Souvenir production in community-based tourism and poverty reduction in Thailand
AbstractThis paper shows the results from Suriya (2011) that tourism-induced activities especially souvenir production can distribute income to the poor and then reduce poverty in a village which operates community-based tourism. The reason is that souvenir production requires many unskillful labors. Then the poor can easily participate in the activities and gain the spillover effect. In contrast, core tourism activities which are homestay, trekking, cultural show, etc. cannot reduce poverty in the village because the incomes from these activities concentrate at the richer households who afford the investment. However, to support community-based tourism, the government cannot ignore supporting the richer households in the village because core tourism is the pre-requisite for tourism-induced activities. Without core tourism, tourists will not come to buy souvenir in the village. Then the effect of souvenir production on poverty reduction will vanish. The paper also introduces the five factors of income distribution in community-based tourism and suggests the conditions to maintain the sustainability of community-based tourism.
Download InfoIf you experience problems downloading a file, check if you have the proper application to view it first. In case of further problems read the IDEAS help page. Note that these files are not on the IDEAS site. Please be patient as the files may be large.
Bibliographic InfoArticle provided by Faculty of Economics, Chiang Mai University in its journal The Empirical Econometrics and Quantitative Economics Letters.
Volume (Year): 1 (2012)
Issue (Month): 1 (March)
Community-based tourism; souvenir production; core tourism; tourism-induce activity; poverty reduction;
Find related papers by JEL classification:
- L83 - Industrial Organization - - Industry Studies: Services - - - Sports; Gambling; Restaurants; Recreation; Tourism
- O15 - Economic Development, Technological Change, and Growth - - Economic Development - - - Economic Development: Human Resources; Human Development; Income Distribution; Migration
- I32 - Health, Education, and Welfare - - Welfare, Well-Being, and Poverty - - - Measurement and Analysis of Poverty
You can help add them by filling out this form.
CitEc Project, subscribe to its RSS feed for this item.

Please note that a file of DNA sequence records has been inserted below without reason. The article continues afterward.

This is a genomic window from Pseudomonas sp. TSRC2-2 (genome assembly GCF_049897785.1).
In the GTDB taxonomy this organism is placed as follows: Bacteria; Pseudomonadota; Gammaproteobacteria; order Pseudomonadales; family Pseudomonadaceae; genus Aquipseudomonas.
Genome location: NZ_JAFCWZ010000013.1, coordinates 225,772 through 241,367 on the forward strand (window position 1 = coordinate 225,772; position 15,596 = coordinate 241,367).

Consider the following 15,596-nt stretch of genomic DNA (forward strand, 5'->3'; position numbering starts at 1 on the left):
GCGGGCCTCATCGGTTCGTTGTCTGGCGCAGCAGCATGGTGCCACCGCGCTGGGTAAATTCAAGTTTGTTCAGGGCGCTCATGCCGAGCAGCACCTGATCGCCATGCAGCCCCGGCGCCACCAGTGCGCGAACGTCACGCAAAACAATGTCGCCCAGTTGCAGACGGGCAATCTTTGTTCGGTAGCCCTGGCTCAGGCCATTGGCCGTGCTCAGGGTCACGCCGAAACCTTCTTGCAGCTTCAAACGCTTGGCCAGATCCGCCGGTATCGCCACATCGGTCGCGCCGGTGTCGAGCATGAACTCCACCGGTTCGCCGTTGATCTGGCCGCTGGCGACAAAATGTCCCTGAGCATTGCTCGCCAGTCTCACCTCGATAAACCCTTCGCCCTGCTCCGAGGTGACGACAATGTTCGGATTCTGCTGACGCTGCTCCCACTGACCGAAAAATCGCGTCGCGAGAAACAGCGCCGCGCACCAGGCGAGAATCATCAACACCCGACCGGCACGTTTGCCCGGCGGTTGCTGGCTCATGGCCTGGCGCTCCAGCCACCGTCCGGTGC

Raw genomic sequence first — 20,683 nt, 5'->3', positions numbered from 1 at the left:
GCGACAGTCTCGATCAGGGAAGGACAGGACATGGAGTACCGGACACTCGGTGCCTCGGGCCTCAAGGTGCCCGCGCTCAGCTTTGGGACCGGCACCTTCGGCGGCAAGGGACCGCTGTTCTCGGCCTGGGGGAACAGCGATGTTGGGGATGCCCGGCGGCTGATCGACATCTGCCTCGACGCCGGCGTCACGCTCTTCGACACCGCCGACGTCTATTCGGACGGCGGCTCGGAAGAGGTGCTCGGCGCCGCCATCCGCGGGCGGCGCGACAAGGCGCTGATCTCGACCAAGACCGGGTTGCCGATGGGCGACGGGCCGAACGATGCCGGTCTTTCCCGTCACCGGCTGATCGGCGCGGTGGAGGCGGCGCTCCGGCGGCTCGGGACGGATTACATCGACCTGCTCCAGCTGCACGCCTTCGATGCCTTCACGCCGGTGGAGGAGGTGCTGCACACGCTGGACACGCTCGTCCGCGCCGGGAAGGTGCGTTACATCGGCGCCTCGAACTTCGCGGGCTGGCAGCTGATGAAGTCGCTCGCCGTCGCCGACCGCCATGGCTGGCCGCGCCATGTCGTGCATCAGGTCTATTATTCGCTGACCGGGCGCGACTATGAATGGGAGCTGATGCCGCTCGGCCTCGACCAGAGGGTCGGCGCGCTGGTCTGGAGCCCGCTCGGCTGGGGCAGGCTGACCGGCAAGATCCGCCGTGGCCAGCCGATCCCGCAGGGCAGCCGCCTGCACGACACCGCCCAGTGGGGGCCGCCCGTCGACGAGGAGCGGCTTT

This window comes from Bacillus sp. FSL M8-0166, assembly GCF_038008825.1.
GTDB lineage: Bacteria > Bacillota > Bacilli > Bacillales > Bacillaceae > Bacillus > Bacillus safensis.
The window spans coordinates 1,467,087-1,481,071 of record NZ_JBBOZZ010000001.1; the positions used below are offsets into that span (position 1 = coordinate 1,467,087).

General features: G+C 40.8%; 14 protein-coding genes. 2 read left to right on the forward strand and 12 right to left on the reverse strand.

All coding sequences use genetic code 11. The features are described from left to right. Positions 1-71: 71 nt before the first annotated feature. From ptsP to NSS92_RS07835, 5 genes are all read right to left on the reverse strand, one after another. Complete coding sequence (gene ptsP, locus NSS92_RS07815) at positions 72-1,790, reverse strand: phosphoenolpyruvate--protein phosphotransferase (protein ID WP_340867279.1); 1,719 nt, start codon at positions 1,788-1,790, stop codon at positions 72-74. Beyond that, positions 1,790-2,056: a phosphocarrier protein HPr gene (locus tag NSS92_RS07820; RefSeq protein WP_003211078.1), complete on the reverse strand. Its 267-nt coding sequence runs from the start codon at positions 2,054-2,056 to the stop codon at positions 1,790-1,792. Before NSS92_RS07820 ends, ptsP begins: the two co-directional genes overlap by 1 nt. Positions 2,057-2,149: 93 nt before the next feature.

- Kitipop Phewmau, 2013. "Recreational valuation of the coral diving activities at Similan island national park in Thailand," The Empirical Econometrics and Quantitative Economics Letters, Faculty of Economics, Chiang Mai University, vol. 2(1), pages 79-86, March.
- Tatcha Sudtasan & Komsan Suriya, 2013. "Sustainability of profit and corporate social responsibility: Mathematical modelingwith phase diagram," The Empirical Econometrics and Quantitative Economics Letters, Faculty of Economics, Chiang Mai University, vol. 2(4), pages 1 â 12, December.
- Komsan Suriya, 2013. "Airline market segments after low cost airlines in Thailand: Passengerclassification using Neural Networks and Logit model with selective learning," The Empirical Econometrics and Quantitative Economics Letters, Faculty of Economics, Chiang Mai University, vol. 2(4), pages 21 - 32, December.
For technical questions regarding this item, or to correct its authors, title, abstract, bibliographic or download information, contact: (Komsan Suriya).
If you have authored this item and are not yet registered with RePEc, we encourage you to do it here. This allows to link your profile to this item. It also allows you to accept potential citations to this item that we are uncertain about.
If references are entirely missing, you can add them using this form.
If the full references list an item that is present in RePEc, but the system did not link to it, you can help with this form.
If you know of missing items citing this one, you can help us creating those links by adding the relevant references in the same way as above, for each refering item. If you are a registered author of this item, you may also want to check the "citations" tab in your profile, as there may be some citations waiting for confirmation.
Please note that corrections may take a couple of weeks to filter through the various RePEc services.